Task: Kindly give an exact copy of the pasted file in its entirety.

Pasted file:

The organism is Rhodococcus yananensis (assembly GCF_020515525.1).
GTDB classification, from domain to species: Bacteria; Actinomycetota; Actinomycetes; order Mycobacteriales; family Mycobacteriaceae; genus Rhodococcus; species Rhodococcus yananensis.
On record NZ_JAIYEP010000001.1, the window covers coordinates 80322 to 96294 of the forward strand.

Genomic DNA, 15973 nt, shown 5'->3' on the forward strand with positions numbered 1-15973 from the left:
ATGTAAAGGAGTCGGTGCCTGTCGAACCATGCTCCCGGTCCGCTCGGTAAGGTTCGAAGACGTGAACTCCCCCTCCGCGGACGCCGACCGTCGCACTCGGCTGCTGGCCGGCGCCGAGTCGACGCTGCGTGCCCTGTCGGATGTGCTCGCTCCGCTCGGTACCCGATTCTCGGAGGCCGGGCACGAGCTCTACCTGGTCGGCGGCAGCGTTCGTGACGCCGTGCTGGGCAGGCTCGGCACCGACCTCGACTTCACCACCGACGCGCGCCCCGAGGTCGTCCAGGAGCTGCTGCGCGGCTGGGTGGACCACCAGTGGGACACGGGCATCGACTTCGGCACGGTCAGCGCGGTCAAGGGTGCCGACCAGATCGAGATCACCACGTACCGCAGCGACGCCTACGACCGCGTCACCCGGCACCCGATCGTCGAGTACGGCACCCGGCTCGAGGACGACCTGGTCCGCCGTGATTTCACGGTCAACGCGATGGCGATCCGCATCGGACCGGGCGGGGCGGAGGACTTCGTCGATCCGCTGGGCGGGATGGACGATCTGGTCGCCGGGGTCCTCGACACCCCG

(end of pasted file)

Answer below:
The organism is Rhodococcus yananensis (assembly GCF_020515525.1).
GTDB classification, from domain to species: Bacteria; Actinomycetota; Actinomycetes; order Mycobacteriales; family Mycobacteriaceae; genus Rhodococcus; species Rhodococcus yananensis.
On record NZ_JAIYEP010000001.1, the window covers coordinates 80322 to 96294 of the forward strand.

Genomic DNA, 15973 nt, shown 5'->3' on the forward strand with positions numbered 1-15973 from the left:
ATGTAAAGGAGTCGGTGCCTGTCGAACCATGCTCCCGGTCCGCTCGGTAAGGTTCGAAGACGTGAACTCCCCCTCCGCGGACGCCGACCGTCGCACTCGGCTGCTGGCCGGCGCCGAGTCGACGCTGCGTGCCCTGTCGGATGTGCTCGCTCCGCTCGGTACCCGATTCTCGGAGGCCGGGCACGAGCTCTACCTGGTCGGCGGCAGCGTTCGTGACGCCGTGCTGGGCAGGCTCGGCACCGACCTCGACTTCACCACCGACGCGCGCCCCGAGGTCGTCCAGGAGCTGCTGCGCGGCTGGGTGGACCACCAGTGGGACACGGGCATCGACTTCGGCACGGTCAGCGCGGTCAAGGGTGCCGACCAGATCGAGATCACCACGTACCGCAGCGACGCCTACGACCGCGTCACCCGGCACCCGATCGTCGAGTACGGCACCCGGCTCGAGGACGACCTGGTCCGCCGTGATTTCACGGTCAACGCGATGGCGATCCGCATCGGACCGGGCGGGGCGGAGGACTTCGTCGATCCGCTGGGCGGGATGGACGATCTGGTCGCCGGGGTCCTCGACACCCCG